A Theatre in the Rough: The Legacy of Joan Littlewood
“It is always the popular theatre that saves the day. Through the ages it has taken many forms, and there is only one factor that they all have in common — a roughness.” Peter Brook, The Empty Space
The Theatre Royal at Stratford East was certainly no West End Theater. Patrons found no glistening lights, sparkling buildings, or crowds of affluent theat ergoers in tuxedos and diamonds when they arrived at the unassuming little theater house which stood among the industrial factories, weather-beaten docks, and rugged working class faces of the East End of London—and this suited director Joan Littlewood just fine.
A round faced woman who almost always sported
some kind of beret over her short cropped brown hair, Littlewood was a
notorious iconoclast who never minced words and who, it is said, could look
right through a person with her piercing gaze. In 1953, after several years
performing agitprop theatre as an itinerant troupe throughout the streets of
non-conformist and often highly political approach received considerable praise
Yet, if not for this stubborn, idealistic, and crafty woman (for she hated the hierarchical title of director), Brendan Behan would probably have ended up just a nameless drunken Irishman pounding pint after pint of Guinness at some London pub instead of becoming the most important playwright in 20th Century Irish Drama.
A Perfect Match
In some ways, it could only take a visionary like Littlewood to work with a talent as raw and unpredictable as Behan.
member of the IRA who turned to writing after serving four of a fourteen year
sentence for the attempted assassination of two British detectives, Behan was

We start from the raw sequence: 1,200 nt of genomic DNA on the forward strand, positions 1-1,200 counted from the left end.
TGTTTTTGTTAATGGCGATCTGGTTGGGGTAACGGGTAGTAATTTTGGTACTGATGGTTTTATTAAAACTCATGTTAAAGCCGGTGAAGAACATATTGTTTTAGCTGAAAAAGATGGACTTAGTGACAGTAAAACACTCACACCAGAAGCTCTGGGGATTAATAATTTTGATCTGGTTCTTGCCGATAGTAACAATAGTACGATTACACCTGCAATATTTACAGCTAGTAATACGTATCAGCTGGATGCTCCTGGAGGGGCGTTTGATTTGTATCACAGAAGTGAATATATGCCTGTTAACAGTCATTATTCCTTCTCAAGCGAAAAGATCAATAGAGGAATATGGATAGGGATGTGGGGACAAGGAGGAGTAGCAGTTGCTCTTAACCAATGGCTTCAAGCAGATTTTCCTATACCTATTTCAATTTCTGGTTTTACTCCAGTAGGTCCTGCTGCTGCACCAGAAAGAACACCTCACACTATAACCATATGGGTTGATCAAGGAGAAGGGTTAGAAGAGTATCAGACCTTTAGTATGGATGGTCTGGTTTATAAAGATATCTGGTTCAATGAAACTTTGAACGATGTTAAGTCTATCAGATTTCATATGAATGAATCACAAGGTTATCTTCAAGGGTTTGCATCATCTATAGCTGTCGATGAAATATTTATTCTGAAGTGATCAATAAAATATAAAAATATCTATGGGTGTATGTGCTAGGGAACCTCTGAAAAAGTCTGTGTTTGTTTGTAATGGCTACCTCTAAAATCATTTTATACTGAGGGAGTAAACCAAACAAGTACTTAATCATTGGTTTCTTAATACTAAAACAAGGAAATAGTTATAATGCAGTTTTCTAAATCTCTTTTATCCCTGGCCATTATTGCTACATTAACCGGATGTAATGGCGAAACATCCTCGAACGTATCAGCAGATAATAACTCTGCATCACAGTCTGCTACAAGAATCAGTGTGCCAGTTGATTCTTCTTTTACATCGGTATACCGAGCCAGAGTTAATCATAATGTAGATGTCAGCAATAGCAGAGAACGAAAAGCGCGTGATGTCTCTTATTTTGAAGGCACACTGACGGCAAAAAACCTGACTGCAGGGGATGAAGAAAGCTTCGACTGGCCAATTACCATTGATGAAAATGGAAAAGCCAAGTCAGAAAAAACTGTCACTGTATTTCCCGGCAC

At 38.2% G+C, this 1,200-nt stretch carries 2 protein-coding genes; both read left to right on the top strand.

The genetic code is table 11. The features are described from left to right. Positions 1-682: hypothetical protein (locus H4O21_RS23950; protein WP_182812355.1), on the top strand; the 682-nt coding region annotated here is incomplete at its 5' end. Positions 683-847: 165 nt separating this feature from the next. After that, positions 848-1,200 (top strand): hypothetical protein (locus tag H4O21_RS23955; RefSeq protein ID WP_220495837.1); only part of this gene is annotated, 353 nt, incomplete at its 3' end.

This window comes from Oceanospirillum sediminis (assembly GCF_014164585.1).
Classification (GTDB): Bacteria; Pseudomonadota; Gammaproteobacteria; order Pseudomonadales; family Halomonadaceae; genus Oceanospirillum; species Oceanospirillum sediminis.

not the type of playwright most conservative producers on
Although Behan was unquestionably a raw talent (by all accounts, he was a lazy writer who often wrote rambling, repetitive dialogue that would jump from one point to another without building dramatic tension), Littlewood could see the potential and, most especially, the passion in the playwright when she received the script for The Quare Fellow in 1957.
In many respects, the resulting collaboration proved mutually beneficial. Littlewood not only welcomed the submission of new works, her creative process depended on them. When once asked to devise a three year plan for the company, she dismissed the notion, claiming she wouldn’t even know the next play she was doing until the postman arrived.
Littlewood not only offered a venue for Behan to voice his position about Capital Punishment and the conflict between the IRA and the British government, she also helped him develop his scripts through a highly collaborative rehearsal process, which included quite a bit of improvisation—so much improvisation, in fact, that some critics wonder where Behan ends and Littlewood begins in the scripts for The Quare Fellow and The Hostage.
Whatever demons Behan found himself grappling with through his fiction, success failed to subdue them. Even as his plays found audiences on Broadway, Behan continued to go on drunken rampages, sometimes even showing up at performances and ridiculing the performers or, worse, actually jumping up on stage and taking part in the show. It was a problem that not only diminished his creative output, but also shortened his life. Behan passed away in 1964 at the age of 41, famously slipping in one last joke by telling the nun at his bedside: “May all your sons be bishops.”
meanwhile, lived a long though equally troubled life. Despite having developed
such groundbreaking works as The Hostage, a Touch of Honey (1958),
and Oh, What a Lovely War (1963), her achievements were never
acknowledged by the